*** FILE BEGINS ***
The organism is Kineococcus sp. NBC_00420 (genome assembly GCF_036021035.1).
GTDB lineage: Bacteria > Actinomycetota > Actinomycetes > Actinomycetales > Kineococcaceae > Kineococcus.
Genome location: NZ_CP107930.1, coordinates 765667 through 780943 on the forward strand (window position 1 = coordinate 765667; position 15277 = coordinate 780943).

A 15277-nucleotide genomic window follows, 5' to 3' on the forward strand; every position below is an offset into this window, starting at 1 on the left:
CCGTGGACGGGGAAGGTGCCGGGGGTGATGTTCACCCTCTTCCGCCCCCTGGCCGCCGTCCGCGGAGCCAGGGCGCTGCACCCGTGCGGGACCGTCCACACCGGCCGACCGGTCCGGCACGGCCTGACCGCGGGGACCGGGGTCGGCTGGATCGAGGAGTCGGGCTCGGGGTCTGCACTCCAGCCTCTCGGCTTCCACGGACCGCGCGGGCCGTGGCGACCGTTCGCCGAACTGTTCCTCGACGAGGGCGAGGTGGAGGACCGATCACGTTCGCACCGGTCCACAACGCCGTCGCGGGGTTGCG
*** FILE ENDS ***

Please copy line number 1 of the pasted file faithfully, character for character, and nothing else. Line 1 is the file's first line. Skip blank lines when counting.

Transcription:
The organism is Kineococcus sp. NBC_00420 (genome assembly GCF_036021035.1).